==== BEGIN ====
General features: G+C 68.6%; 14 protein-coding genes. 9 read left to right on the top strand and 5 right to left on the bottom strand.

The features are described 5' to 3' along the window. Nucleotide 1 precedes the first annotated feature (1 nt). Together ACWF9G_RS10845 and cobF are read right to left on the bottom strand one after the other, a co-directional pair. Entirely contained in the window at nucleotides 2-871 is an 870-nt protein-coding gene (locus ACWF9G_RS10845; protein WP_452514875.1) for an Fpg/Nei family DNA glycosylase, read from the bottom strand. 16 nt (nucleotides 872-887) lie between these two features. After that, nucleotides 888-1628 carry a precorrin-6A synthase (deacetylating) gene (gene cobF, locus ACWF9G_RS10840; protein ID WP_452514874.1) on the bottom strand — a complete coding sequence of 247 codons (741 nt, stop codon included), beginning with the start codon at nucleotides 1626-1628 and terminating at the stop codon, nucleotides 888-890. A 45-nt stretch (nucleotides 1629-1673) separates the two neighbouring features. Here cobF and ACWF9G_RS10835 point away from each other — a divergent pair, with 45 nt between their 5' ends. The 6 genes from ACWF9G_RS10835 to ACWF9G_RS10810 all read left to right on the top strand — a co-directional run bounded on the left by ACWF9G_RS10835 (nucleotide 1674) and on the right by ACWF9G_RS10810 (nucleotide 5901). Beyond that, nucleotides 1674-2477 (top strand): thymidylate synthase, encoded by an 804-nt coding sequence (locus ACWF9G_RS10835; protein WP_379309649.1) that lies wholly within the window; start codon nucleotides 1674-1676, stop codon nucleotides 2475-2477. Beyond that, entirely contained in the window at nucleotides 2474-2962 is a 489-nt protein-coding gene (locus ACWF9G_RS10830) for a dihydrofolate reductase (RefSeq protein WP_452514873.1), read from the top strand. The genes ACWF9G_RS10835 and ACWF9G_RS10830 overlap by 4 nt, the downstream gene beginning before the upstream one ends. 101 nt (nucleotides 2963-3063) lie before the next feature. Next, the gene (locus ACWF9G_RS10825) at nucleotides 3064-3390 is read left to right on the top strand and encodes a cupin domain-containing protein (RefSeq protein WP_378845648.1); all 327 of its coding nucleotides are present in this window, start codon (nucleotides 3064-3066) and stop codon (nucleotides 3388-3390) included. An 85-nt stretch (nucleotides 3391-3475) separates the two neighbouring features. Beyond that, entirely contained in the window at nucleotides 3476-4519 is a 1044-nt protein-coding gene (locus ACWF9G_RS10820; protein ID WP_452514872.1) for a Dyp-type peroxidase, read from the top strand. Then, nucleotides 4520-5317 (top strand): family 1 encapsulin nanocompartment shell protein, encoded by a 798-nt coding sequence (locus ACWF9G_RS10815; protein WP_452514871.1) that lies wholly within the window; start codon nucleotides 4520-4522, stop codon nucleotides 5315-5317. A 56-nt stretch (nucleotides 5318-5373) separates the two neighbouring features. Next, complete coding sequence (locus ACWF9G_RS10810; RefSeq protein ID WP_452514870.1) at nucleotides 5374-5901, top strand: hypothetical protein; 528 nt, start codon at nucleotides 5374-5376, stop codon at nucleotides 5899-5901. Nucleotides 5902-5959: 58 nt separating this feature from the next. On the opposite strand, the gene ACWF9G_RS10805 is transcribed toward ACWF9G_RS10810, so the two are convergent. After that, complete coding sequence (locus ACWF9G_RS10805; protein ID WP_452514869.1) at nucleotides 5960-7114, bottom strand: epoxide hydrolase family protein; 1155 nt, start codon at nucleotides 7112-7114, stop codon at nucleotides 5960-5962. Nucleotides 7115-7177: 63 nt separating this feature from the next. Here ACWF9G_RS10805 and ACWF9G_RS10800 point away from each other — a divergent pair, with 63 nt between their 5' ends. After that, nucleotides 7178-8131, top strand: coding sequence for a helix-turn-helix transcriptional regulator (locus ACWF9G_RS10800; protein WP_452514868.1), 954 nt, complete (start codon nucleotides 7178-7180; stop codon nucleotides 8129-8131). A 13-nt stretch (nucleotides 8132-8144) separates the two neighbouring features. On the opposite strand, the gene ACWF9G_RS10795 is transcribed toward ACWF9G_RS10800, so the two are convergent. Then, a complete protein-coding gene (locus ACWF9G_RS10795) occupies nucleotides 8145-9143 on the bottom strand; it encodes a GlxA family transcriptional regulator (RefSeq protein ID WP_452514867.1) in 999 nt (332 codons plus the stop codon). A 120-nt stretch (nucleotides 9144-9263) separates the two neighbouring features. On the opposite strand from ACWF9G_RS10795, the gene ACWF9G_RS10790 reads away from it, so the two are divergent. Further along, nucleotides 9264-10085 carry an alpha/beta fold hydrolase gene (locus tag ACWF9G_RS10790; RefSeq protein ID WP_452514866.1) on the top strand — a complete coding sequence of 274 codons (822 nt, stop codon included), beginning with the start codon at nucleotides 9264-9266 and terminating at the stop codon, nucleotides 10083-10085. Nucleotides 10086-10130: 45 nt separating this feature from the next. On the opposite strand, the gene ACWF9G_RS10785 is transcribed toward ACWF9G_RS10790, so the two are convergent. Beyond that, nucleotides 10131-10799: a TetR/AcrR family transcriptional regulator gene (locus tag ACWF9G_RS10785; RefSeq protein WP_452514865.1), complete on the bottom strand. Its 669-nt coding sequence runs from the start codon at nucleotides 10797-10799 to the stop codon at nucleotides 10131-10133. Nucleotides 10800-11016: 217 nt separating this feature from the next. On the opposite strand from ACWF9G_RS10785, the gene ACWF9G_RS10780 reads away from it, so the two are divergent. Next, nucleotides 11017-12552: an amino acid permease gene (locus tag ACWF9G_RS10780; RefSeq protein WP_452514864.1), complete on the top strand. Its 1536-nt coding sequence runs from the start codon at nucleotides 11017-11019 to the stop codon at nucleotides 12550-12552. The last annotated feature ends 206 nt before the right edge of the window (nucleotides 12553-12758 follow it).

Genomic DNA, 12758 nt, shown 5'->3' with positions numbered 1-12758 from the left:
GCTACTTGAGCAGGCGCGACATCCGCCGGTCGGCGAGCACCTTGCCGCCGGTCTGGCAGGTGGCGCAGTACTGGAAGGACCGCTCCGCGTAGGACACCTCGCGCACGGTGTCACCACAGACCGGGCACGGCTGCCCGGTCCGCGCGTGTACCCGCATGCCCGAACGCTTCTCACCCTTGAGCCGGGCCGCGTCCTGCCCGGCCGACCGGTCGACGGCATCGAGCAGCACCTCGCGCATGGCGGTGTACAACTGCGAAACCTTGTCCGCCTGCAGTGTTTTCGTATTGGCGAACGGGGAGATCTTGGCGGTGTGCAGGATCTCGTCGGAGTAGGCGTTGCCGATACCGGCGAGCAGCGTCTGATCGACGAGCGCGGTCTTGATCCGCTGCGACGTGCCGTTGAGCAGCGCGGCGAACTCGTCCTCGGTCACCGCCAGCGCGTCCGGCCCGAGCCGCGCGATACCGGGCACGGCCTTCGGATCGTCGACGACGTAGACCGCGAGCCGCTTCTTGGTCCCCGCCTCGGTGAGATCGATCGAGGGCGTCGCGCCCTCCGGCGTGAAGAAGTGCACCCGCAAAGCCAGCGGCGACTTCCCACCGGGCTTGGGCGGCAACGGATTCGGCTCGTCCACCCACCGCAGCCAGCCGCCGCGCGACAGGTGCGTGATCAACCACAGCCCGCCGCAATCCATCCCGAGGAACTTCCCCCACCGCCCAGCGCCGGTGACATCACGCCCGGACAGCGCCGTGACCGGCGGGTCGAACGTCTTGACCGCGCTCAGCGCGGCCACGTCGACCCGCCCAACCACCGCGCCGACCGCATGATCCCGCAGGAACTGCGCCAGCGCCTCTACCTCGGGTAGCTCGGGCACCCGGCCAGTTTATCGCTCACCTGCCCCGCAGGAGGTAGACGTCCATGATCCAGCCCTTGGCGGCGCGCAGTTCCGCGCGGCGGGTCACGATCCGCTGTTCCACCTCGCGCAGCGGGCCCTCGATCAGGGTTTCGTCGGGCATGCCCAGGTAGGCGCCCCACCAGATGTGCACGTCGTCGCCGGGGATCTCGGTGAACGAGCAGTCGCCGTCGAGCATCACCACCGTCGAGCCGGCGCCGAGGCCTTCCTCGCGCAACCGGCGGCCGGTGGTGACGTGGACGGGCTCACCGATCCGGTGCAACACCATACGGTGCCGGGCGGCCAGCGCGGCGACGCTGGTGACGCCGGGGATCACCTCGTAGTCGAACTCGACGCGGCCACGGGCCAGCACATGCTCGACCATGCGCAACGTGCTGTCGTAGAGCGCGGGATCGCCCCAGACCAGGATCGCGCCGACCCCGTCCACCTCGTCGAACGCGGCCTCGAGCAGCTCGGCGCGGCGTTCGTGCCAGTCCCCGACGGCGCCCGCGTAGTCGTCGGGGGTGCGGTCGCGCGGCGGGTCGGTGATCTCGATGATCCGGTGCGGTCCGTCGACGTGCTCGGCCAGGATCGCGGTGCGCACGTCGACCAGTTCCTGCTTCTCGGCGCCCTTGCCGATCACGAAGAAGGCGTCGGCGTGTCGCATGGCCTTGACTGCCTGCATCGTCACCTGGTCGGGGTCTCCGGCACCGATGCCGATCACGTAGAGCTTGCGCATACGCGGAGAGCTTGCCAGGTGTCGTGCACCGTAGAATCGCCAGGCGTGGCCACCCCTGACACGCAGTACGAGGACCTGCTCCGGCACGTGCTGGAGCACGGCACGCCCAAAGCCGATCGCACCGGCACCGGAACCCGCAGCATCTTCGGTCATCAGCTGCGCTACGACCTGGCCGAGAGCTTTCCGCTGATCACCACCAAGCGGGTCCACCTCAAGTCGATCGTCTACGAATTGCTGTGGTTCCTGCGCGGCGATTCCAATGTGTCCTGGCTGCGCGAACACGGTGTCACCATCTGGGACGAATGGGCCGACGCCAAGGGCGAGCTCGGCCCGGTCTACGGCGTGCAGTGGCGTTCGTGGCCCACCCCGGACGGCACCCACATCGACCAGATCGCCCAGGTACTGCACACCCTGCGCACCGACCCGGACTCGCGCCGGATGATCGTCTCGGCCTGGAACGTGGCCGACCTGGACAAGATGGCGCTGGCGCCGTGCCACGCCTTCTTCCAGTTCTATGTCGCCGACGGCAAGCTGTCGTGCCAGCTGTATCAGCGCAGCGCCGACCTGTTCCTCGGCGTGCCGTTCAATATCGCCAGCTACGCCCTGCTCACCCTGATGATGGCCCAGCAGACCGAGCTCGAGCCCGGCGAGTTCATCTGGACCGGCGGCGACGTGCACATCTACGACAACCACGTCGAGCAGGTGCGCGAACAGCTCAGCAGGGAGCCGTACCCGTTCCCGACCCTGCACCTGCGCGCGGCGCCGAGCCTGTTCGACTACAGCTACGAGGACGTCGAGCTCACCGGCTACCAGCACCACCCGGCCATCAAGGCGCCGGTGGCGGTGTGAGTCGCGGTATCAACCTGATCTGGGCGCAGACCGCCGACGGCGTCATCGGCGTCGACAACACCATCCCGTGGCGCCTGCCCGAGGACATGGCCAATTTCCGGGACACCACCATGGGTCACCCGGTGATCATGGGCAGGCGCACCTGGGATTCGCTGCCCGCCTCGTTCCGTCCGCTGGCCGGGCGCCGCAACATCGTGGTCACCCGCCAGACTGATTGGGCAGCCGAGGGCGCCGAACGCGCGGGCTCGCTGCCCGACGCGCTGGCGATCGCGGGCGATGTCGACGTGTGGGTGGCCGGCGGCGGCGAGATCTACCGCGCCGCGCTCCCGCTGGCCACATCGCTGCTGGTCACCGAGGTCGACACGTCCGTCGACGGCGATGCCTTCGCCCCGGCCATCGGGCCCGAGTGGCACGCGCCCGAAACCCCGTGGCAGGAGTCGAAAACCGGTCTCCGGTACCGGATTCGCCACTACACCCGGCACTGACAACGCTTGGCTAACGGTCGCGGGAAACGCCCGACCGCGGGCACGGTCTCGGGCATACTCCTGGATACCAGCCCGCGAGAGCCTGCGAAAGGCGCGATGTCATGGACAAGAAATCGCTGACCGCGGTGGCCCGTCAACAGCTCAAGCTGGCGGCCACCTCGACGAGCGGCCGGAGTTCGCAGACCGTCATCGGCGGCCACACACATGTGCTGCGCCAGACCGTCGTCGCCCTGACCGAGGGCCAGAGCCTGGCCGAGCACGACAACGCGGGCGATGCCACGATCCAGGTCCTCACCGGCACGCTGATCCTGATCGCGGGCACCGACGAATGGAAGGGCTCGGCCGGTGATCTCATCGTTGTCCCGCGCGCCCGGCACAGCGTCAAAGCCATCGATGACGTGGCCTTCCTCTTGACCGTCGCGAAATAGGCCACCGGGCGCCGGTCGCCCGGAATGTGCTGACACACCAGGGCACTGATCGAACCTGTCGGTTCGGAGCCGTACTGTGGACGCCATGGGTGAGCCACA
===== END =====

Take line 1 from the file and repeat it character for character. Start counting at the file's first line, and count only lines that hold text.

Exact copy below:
General features: G+C 68.6%; 14 protein-coding genes. 9 read left to right on the top strand and 5 right to left on the bottom strand.